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Continuous comparison

Dear community.

i hope you are doing good.

i would like to compare continuously the PV of the temperature at time to the Value at (t= -1 Hour ), in order to generate an alarm if the deviation is higher than 2°C.

what is the best way to do it without using the DeltaV reporter ?

Many thanks.

Best regards.

Butler faith.

2 Replies

  • To do something like this, you need to store values in an array. I have created a composite in the past to do this rolling average sort of logic (whether you average or not, the same basic algorithm is followed). An array in a DeltaV control module can have up to 120 elements in one direction with a total of 240 elements. Use a calc block with an internal variable as a pointer. Each scan of the module, increment the pointer, read out the value pointed to, store the new value and then do the math you need to such as average or difference. Then, add a bit of logic for the pointer to roll over and you'll have what you need. (You can easily find a rolling average the same way, just by adding new value and subtracting old value and dividing by number of samples. If you do a rolling average, don't forget to add a bit of logic while the array is filling up).

    To figure out how long / what to set your scan rate to, 1hr=3600 seconds / 240 elements = 15 second block scan rate (you can have a block scan slower than a module). If you need more resolution, you can either add more array parameters which complicates the logic or what we have done quite a bit is average a smaller group (say over a minute) and then use the small averages stored together to make a bigger difference / average.

    I don't have a way to attach a composite here, but if you send me an email, I can send you a copy of what I've used before to just drop into an existing module.
  • In reply to Matt Forbis:

    The DT block (deadtime block) also gives you a first, first out stack with 30 values and their status. BOL has more.

    How many values do you need to store in a FIFO stack? If you ran this at 1 second and stored the PV every scan, you'd need 3600 for an hour. But if your process has a 10 second Time constant, you could use that to your advantage and only store 360 values. To avoid Aliasing, you would put a filter ahead of the FIFO and set this to 1.35 times the sample rate, or 13.5 seconds. You could try even fewer values and see what that looks like. Build a separate module and create a couple of FIFO's, one with 10 Deadtime blocks (300 values)and the other with one block (30 values). The FIFO with 10 blocks uses a deadtime of 30 seconds in each block, for a 300 second deadtime. The single block uses a 300 second deadtime. Set the anti aliasing filters appropriately (1.35 and 13.5 respectively) and feed the PV to both and compare the outputs. The outputs would be the same with larger stacks, just delayed longer. So this is a quick test of the impact of having more or less values.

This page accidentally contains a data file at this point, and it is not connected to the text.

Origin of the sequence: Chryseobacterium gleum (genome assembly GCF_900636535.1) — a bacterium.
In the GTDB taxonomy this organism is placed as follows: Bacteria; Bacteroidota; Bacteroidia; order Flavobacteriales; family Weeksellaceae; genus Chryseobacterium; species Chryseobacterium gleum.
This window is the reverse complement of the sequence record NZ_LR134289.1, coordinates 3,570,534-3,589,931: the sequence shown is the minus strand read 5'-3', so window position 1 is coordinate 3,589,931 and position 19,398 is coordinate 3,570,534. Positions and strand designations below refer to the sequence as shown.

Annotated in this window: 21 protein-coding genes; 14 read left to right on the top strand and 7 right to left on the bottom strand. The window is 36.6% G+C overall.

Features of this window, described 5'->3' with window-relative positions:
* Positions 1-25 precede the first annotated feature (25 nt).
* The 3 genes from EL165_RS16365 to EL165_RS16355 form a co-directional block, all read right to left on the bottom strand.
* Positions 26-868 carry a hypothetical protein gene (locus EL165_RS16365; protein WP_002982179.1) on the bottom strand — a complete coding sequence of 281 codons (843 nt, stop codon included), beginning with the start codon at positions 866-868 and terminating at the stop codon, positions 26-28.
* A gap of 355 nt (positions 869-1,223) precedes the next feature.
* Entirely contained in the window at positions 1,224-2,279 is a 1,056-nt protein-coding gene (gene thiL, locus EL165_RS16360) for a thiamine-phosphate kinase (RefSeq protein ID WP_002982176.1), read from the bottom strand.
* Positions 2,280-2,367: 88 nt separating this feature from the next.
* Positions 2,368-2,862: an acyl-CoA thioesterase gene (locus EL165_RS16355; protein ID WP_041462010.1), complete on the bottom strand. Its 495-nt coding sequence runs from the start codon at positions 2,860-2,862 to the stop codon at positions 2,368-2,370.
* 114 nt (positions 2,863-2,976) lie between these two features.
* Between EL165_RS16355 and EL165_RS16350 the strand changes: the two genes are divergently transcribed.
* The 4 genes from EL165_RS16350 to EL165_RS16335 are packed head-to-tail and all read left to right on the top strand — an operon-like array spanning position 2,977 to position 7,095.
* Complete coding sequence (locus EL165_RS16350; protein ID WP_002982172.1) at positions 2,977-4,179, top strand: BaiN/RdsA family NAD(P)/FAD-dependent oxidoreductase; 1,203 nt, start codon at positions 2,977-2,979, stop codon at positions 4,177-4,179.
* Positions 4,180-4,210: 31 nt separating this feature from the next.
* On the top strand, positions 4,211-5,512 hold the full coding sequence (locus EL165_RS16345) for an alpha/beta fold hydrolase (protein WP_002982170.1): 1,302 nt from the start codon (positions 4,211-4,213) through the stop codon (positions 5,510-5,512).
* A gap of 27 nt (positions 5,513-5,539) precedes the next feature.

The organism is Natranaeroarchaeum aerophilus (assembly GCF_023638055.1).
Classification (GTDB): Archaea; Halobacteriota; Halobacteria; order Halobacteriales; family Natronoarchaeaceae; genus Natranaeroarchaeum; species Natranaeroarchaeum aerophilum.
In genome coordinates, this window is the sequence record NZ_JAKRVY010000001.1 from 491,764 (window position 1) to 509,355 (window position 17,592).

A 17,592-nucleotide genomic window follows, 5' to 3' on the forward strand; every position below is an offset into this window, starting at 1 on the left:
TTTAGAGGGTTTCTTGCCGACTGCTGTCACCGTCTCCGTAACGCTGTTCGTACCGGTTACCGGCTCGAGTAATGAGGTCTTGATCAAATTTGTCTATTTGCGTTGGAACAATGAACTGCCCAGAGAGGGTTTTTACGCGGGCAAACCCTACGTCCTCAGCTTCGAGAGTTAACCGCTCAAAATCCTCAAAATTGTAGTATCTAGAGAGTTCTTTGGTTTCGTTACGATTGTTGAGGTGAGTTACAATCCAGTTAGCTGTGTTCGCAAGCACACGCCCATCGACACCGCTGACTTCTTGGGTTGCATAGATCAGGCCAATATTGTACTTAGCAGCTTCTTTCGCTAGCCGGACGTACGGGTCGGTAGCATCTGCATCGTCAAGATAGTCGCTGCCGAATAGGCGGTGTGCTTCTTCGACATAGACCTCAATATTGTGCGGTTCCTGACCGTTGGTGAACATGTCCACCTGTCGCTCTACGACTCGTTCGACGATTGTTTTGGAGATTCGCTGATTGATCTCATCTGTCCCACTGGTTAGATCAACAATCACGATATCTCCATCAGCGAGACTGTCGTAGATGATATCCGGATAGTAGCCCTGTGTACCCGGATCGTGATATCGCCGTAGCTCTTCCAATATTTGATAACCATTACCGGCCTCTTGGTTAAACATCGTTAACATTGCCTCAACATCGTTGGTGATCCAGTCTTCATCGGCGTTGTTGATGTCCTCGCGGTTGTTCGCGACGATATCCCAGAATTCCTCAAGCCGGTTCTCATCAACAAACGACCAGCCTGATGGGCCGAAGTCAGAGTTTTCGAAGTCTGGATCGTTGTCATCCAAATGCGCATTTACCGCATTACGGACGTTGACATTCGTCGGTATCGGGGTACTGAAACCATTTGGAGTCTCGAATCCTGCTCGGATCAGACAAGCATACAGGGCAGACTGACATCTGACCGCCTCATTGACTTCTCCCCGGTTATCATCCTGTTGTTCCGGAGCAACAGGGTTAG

If you decide to use fewer values, like 360 values for one hour, you will get a step wise value on the output. You can smooth that out by delaying the last DT out for one scan, so that you can compare the DT Out and the previous value so you can ramp to the current value.
    - To create a last scan value, use an Input parameter with internal reference to the DT out value. On module execution, the Input parameter reads the DT out at the beginning of the module, storing what is
    effectively the value from the last scan.

    The function blocks then execute and DT out updates for this scan. Now you can compare the two values, divide by ten and add this value to the last scan value to ramp to the current value. I'd finish this last part in a CALC block. It's optional.

    If you decide to build your own FIFO stack as Matt suggested, you can get away with fewer blocks, but you have to figure out the initialization, the stack pointers, and whether status needs to propagate.

    In either case, building this in a composite keeps your module top layer clean. But you can start with a test module or even run this permanently in a separate module and pull the results back to the main module with external reference once your satisfied you have the right algorithm. This avoids you making repeated downloads to the current module as you tweak and optimize the solution.

    Andre Dicaire